How to calibrate smart transmitters with digital outputs
A ‘Smart’ Transmitter is the same as a conventional transmitter in that it senses a physical parameter in a process application and generates an output signal proportional to the measured input. The difference is that whereas a conventional transmitter would generate an analogue signal, a ‘Smart’ transmitter would have a digital communication protocol that can be used for reading the transmitter’s measurement values and for configuring various settings in the transmitter.
For engineer’s who need to configure and calibrate the transmitter, the digital communication protocol makes the biggest difference. Engineers can no longer simply measure the output analogue signal – they need to be able to communicate with the transmitter and read the digital signal.
Calibration of Smart Transmitters
Firstly, what exactly is calibration?
According to international standards, calibration is a comparison of the device under test against a traceable reference instrument (calibrator) and documenting the comparison. Although the calibration formally does not include any adjustments, potential adjustments are often included when the calibration process is performed. If the calibration is done with a documenting calibrator, it will automatically document the calibration results.
Calibrating conventional analogue transmitters
To calibrate a conventional, analogue transmitter, you can generate or measure the transmitter input and at the same time measure the transmitter output. In this case calibration is quite easy and straight forward; you need a dual-function calibrator able to process transmitter input and output at the same time, or alternatively two separate single-function calibrators.
Calibrating a smart transmitter with digital output
But how can a smart transmitter, with output being a digital protocol signal, be calibrated?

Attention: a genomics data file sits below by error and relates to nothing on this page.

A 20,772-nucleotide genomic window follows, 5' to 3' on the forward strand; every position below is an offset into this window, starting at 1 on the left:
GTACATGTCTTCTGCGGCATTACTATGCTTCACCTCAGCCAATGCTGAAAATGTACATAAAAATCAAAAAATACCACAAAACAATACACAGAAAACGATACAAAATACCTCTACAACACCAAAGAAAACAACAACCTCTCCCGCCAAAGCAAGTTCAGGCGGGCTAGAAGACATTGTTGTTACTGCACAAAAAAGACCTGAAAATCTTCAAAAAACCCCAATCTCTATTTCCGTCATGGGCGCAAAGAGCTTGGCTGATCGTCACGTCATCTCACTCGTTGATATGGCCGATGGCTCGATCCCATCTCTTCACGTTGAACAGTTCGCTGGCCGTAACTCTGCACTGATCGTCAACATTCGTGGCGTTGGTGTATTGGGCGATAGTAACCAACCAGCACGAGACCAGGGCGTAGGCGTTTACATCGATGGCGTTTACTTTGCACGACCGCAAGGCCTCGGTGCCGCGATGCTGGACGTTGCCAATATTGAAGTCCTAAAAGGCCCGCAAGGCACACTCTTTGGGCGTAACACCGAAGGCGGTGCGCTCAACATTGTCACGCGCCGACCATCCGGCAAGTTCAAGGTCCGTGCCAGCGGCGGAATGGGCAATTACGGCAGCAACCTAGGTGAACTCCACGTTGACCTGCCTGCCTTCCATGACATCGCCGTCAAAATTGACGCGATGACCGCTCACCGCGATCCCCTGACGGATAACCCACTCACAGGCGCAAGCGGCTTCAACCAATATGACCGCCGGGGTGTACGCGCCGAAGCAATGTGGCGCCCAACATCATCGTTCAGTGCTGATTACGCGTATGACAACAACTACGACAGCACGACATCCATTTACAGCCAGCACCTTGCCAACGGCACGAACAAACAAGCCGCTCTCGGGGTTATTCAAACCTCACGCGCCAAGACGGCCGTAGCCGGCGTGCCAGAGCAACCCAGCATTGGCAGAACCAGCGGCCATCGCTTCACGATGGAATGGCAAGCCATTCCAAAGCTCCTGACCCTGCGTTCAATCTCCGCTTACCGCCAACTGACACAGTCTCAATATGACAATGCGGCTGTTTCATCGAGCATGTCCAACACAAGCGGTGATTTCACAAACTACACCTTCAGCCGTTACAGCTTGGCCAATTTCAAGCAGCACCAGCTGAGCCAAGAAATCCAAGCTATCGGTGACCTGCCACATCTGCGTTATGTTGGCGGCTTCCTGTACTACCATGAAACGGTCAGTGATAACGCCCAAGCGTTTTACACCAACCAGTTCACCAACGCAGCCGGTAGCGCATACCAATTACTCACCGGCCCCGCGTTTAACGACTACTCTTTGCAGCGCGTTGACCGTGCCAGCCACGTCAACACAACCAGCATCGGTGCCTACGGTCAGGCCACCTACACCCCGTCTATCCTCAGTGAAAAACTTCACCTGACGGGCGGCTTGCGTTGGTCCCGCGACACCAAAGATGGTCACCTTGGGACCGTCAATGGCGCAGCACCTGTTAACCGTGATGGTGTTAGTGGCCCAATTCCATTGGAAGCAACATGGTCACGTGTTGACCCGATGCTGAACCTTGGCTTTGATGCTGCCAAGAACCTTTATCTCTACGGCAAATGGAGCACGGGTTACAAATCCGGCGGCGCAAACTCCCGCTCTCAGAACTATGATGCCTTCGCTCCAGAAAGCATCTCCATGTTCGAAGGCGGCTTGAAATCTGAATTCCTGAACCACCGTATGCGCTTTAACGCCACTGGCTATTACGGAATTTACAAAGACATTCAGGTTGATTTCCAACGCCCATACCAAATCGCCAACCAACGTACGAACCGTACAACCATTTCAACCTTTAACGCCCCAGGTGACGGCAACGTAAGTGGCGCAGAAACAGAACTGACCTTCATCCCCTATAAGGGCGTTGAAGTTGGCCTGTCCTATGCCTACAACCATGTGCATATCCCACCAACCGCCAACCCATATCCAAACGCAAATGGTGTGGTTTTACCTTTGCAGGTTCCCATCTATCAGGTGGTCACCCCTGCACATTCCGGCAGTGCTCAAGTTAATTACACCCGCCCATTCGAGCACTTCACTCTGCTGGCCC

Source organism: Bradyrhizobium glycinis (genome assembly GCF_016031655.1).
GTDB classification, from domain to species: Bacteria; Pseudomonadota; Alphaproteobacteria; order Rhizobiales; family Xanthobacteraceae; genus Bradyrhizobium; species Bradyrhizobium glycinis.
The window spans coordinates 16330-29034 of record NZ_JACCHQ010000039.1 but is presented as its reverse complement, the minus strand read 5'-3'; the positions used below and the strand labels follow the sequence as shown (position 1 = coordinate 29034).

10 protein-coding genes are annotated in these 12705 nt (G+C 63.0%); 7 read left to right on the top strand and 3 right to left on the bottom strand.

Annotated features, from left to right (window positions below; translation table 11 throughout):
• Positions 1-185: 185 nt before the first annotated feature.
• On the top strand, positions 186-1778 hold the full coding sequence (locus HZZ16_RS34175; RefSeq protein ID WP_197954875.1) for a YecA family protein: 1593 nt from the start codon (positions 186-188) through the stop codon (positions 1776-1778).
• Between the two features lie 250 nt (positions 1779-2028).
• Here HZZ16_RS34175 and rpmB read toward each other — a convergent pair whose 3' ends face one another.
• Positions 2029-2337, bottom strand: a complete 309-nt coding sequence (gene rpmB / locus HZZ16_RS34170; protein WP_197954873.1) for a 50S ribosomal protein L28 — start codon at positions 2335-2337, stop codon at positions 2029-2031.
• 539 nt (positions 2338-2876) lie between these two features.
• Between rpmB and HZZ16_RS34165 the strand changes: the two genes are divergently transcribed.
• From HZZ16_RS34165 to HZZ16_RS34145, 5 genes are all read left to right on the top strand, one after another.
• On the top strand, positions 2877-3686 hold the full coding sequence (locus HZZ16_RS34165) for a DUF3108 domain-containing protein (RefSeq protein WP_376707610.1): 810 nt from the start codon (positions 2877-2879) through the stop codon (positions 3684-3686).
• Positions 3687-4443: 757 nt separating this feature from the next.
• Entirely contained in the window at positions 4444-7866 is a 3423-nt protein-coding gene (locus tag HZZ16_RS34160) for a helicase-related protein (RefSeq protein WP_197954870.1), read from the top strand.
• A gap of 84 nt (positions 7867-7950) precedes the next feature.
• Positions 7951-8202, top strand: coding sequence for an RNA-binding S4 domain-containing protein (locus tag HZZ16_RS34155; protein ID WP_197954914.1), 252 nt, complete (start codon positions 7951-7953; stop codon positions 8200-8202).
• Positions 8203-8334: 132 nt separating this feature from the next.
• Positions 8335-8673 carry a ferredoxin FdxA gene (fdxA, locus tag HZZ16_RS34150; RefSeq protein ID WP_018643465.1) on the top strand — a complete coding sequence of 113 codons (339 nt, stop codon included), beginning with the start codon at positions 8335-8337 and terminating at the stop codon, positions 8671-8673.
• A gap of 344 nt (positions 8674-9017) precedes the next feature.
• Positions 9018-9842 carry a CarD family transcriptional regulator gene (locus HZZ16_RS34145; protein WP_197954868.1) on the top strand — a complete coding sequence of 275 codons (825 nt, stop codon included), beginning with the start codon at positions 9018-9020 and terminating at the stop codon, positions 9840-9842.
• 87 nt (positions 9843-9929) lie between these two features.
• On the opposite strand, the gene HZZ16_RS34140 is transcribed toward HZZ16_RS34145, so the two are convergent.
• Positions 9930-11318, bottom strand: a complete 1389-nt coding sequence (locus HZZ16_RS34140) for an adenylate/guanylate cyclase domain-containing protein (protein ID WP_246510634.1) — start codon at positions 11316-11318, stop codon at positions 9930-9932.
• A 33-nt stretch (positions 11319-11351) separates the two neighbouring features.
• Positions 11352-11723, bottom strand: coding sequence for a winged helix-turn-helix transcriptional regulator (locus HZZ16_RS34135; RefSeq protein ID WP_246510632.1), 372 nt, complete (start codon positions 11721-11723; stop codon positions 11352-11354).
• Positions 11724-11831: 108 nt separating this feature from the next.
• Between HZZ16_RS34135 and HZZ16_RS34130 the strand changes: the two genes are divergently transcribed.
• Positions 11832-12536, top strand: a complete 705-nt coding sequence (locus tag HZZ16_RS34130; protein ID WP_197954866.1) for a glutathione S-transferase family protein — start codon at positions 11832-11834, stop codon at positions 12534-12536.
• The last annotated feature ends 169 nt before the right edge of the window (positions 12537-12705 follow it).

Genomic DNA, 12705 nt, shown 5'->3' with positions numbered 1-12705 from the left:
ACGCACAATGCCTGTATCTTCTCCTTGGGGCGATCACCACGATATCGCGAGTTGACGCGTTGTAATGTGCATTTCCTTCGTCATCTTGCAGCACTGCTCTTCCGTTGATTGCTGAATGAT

Obviously the transmitter input still needs to be generated/measured in the same way as with a conventional transmitter, i.e. by using a calibrator. However, to see what the transmitter output is, you will need some device or software that is able to read and interpret the digital protocol. The calibration may, therefore, be a very challenging task; several types of devices may be needed and several people required to do the job. Sometimes it is very difficult or even impossible to find a suitable device, especially a mobile one, which can read the digital output.
What about calibrating HART Transmitter?
Wired HART (as opposed to WirelessHART) is a hybrid protocol that includes digital communication superimposed on a conventional analog 4-20mA output signal. The 4-20mA output signal of a wired HART transmitter is calibrated the same way as a conventional transmitter. However, to do any configuration or trimming, or to read the digital output signal (if it is used), a HART communicator is needed.
The Solution: Smart Transmitter with multifunctional Process Calibrator
The new Beamex MC6 is a device combining a full field communicator and an extremely accurate multifunctional process calibrator. With the Beamex MC6, the smart transmitter’s input can be generated/ measured at the same time as reading the digital output. The results can be automatically stored into the memory of the MC6 or uploaded to calibration software.
When it comes to configuration of the smart transmitters, the MC6 includes a full field communicator for HART, WirelessHART, FOUNDATION Fieldbus H1 and Profibus PA protocols. All required electronics are built-in, including power supply and required impedances for the protocols.
The Beamex MC6 can be used both as a communicator for the configuration and as a calibrator for the calibration of smart instruments with the supported protocols. The MC6 supports all of the protocol commands according to the transmitter’s Device Description file. Any additional communicator is therefore not needed.
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